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Improving Quality of Life in the Elderly by Standardizing Care for Neuropsychiatric Symptoms of Dementia

Principal Investigator:
  • Tarek Rajji, Centre for Addiction and Mental Health
Team Members:
  • Amer Burhan, London Health Sciences Centre
  • Simon Davies, Centre for Addiction and Mental Health
  • Philip Gerretsen, Centre for Addiction and Mental Health
  • Ariel Graff, Centre for Addiction and Mental Health
  • Zahinoor Ismail, University of Calgary
  • Sanjeev Kumar, Centre for Addiction and Mental Health
  • Paul Kurdyak, Centre for Addiction and Mental Health
  • Benoit Mulsant, CAMH, University of Toronto
  • Vasavan Nair, Douglas Hospital Research Centre
  • Bruce Pollock, Centre for Addiction and Mental Health
  • Claire de Oliveira, Centre for Addiction and Mental Health
  • WBHI
  • Michael Smith Foundation for Health Research
  • St Paul's Foundation
  • UBC Faculty of Medicine

Project Overview

Aggression and agitation are common symptoms among patients with dementia. These symptoms are the leading cause for hospitalization and admission to long-term care homes. Medication treatments that are commonly used to treat these symptoms have significant adverse effects including falls, stroke and increased risk of death. These adverse effects are more common with inappropriate use of these medications. To address this, a standardized approach, the Integrated Care Pathway (ICP), was developed to treat agitation and aggression in dementia. The ICP consists of a step by step treatment algorithm and predetermined assessments at each stage. The ICP was successfully implemented at the Geriatric Inpatient Unit at the Centre for Addiction and Mental Health (CAMH) and resulted in better outcomes with a lower use of medications and reduced rate of falls.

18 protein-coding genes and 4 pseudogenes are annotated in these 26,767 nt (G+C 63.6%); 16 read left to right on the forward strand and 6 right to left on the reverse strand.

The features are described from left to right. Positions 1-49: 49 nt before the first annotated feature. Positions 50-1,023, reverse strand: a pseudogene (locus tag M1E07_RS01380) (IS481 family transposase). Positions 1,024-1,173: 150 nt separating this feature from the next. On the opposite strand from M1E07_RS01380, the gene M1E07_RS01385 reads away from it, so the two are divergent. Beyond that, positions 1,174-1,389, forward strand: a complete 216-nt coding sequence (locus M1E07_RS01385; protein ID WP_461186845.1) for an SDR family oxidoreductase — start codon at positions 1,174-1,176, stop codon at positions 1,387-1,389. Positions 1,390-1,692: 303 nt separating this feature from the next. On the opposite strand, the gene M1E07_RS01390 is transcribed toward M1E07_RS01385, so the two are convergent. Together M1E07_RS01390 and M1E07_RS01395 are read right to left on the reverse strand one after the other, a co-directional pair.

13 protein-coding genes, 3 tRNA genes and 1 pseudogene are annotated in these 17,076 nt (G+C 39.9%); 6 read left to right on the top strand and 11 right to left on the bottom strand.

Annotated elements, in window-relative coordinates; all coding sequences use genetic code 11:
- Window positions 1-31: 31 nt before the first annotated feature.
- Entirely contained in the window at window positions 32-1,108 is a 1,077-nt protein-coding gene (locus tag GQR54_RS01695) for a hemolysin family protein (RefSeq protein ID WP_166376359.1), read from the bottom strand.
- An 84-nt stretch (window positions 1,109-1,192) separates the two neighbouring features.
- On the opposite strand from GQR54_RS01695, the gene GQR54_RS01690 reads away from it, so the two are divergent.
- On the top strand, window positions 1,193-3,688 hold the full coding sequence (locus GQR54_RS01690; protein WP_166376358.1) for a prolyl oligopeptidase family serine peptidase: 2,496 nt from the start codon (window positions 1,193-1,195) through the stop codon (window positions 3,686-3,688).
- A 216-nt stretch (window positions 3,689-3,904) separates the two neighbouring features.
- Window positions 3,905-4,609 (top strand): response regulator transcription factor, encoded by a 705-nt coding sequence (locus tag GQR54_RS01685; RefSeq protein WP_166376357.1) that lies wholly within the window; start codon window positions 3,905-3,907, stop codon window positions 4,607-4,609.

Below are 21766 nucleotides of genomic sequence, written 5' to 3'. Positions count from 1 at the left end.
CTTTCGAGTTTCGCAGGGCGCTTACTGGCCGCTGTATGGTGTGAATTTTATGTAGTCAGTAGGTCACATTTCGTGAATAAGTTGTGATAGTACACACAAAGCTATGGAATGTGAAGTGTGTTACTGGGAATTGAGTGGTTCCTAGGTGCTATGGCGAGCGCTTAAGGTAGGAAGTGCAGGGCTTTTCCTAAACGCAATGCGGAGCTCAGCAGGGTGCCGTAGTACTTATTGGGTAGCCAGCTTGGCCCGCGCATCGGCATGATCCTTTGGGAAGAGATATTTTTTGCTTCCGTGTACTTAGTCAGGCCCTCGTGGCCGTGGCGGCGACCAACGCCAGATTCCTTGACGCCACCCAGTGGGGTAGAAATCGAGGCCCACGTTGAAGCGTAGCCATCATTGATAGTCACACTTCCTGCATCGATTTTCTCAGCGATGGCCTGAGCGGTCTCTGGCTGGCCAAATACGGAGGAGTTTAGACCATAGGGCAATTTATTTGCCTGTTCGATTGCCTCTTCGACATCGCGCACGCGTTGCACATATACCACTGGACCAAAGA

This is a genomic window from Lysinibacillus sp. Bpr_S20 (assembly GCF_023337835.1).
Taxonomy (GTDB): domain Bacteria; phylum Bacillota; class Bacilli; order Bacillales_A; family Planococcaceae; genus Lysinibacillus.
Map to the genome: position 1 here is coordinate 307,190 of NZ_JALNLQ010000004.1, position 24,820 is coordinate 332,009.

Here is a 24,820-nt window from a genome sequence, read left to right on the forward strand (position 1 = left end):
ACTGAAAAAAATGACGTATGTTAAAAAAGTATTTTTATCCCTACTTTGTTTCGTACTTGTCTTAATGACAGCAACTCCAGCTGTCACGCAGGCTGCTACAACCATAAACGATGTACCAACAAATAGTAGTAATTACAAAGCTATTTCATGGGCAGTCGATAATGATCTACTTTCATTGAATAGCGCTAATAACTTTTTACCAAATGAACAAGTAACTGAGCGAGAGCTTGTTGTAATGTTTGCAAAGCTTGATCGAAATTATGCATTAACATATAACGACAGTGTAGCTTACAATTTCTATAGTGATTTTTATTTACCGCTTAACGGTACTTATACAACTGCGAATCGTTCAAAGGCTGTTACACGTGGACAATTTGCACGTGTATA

In this study, the team proposes to test this approach across Canada in other academic hospitals and long-term care homes. The group will enroll 220 participants with agitation/aggression due to dementia at 7 sites (4 inpatient units and 3 long term care homes) across Canada. Participants will be randomized to the ICP or treatment as usual. Data will be collected on clinical parameters such as agitation, falls, medication use, caregiver burden as well as about economic impact of care. Comparisons will be made between the ICP and usual care. If successful, this project will help guide clinical care to treat agitation/aggression in dementia and will improve the quality of life for patients with dementia and their caregivers. It will also help reduce health care costs and guide further research in this field.